Some call it cynicism, but I prefer to think of it as burn-out, or fatigue. There's just too much info out there for us to invest any energy in tracking down, and clinging to, the truth. Whatever that is.
Like it or not, that's the cultural climate of our day, and pretty much explains everything wrong with the universe. Sometimes, though, there comes a moment when -- almost comically -- the clouds part, and we are set straight. Sometimes, a truly great man reminds us that there is such a thing as true, false, and manufactured.
I speak, of course, of Michael Jordan telling the AP that the mash-up of his Nike ad and LeBron James's Nike ad was not, in fact, a real Nike ad. Quoth His Airness: "I had absolutely nothing to do with it, Nike had absolutely nothing to do with it".
Jordan also went out of his way to tell us that he knew nothing about the video until one of his kids hipped him to it. He could have gone a step further, and clarified that he didn't feel this way, either. Since, you know, the web is capable of reaching into our brains and pulling out things that we didn't know existed, or synthesizing them out of nothing and forcing us to comment. But, to get back to the basics of life on Earth, that the situation had to go all the way up to the top just shows that our civilization is positively doomed.
Here's the video, in case you have been living inside a bomb shelter until last night's game was over:
Really professionally done. Superficially, the match is perfect. Who knows, maybe that incarnation of Nike Jordan would feel that way about Nike LeBron. Those are both ads that seem to speak from the heart ... that's pretty close to real feelings, right? It's not that much of a leap to contrast the two and say "wow, Jordan might not approve of LeBron" or at least "huh, these two superstar pitchmen are on a divergent course".
Except there's one small detail here: THESE WERE REALLY COMMERCIALS ALREADY. WE SAW THEM WHEN THEY CAME OUT. THIS WOULD BE CHEAP BEYOND BELIEF. Nike made them separately, years apart, for very different reasons. I am fairly certain that, when I initially watched the clip, I thought of Commercial A and Commercial B, then smirked at how nicely they lined up. Great work, internet. This is not what high-powered agencies or multi-billion dollar corporations do in their spare time. Nor is Dark Side of the Moon vs. The Wizard of Oz ever mistaken for any one auteur's major achievement. It's luck, coincidence, chance. You show it off by just throwing A and B up at the same time and letting viewers react.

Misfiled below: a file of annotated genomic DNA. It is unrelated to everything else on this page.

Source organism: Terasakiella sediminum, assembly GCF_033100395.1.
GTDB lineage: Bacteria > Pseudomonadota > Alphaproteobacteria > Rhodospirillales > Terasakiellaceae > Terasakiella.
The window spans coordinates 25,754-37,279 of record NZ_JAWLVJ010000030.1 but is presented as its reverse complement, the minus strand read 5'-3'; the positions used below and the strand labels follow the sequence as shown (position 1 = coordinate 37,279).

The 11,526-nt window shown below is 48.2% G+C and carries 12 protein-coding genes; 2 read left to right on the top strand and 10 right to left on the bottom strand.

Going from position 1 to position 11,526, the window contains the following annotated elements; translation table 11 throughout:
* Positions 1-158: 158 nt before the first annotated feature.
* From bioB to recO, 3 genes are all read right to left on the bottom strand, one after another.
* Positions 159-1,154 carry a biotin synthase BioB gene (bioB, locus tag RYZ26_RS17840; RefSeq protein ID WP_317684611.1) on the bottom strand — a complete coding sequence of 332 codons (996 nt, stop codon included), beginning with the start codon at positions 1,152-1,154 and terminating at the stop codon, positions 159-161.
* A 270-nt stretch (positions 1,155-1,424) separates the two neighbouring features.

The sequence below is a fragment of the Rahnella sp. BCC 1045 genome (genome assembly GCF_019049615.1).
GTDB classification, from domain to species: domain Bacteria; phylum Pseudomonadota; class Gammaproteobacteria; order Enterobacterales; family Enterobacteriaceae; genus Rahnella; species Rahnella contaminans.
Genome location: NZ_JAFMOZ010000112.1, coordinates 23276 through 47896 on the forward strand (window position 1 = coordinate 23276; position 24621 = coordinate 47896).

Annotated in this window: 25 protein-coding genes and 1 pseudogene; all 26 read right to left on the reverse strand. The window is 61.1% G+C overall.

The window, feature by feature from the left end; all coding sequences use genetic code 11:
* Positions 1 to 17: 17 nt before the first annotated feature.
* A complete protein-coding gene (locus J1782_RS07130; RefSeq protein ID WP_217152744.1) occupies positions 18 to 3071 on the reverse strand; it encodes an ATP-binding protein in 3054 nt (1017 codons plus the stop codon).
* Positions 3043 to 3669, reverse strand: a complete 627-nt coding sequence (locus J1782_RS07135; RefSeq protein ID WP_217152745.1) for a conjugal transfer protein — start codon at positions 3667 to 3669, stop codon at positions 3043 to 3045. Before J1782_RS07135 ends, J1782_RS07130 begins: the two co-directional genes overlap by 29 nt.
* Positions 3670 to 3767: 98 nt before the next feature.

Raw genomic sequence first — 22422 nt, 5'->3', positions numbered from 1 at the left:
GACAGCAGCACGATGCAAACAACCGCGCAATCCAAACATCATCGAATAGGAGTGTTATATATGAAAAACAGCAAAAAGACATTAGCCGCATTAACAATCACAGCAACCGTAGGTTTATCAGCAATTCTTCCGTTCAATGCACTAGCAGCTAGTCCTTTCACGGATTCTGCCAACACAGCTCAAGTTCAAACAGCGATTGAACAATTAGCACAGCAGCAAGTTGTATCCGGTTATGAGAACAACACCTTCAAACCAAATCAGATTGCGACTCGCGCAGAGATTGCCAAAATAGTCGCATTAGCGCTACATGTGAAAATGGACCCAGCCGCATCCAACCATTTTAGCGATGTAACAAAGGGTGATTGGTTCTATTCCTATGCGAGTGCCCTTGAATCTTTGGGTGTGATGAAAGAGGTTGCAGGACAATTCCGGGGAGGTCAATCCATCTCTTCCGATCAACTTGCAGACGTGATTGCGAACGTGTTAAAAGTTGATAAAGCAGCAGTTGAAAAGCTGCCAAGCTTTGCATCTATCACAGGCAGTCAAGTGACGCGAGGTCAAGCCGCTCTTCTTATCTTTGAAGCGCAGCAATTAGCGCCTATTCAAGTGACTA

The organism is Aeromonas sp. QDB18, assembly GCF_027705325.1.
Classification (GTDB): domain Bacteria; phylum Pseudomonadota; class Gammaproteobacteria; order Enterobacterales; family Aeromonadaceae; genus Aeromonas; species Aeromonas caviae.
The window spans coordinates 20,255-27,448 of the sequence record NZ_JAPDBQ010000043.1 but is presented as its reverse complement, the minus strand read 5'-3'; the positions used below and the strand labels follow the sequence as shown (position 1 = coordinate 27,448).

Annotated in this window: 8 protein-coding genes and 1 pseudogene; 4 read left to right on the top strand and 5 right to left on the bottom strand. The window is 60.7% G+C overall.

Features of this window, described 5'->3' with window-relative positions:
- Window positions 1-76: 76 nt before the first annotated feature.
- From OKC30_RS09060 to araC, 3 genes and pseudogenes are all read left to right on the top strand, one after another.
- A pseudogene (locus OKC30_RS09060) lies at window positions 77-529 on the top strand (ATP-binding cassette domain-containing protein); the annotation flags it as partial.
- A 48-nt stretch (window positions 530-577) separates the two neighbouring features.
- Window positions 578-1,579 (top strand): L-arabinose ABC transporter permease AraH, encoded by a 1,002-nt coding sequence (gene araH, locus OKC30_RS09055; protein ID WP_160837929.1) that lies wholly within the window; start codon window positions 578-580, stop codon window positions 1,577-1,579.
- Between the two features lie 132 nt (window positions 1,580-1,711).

Granted, the company has gotten sneaky, with campaigns like the for-five-minutes-it-seemed-real "Kevin Durant's neighbor" series. Please tell me, though, why, in troubled economic times, Nike would go out of its way to create a guerilla clip that, in effect, turns its two most valuable assets against each other. Using a Jordan ad that anyone who saw it in its original context knew that, in truth, this belonged to another era of NBA marketing, or at least another genus.
It might have been smart, and provocative, for Nike (or W+K) to jump on this trend, and put together their own version of this. Still, you would think that this hypothetical second video wouldn't be so clumsy or self-destructive. This was a golden opportunity to make light of, or explore, the contradictions. Bringing them out? That's not in anyone's best interests.
But apparently, all this was lost on us, because we had to go all the way up to the top, to Jordan himself, to get to the bottom of this. No one called Nike. Only Michael Jordan could set us straight, since he can be trusted. He is the light. And thus, appropriately, he stated the obvious and crushed our dreams. Or did he? It doesn't really matter what Michael Jordan says, since enough people fell for the "ad," or simply didn't care whether or not it was real. Nike contradicted itself! Jordan might hate LeBron! The commercials told us so.
Why the reporter asked Jordan about the video, rather than how he actually feels about James, shows you just how screwed we really are.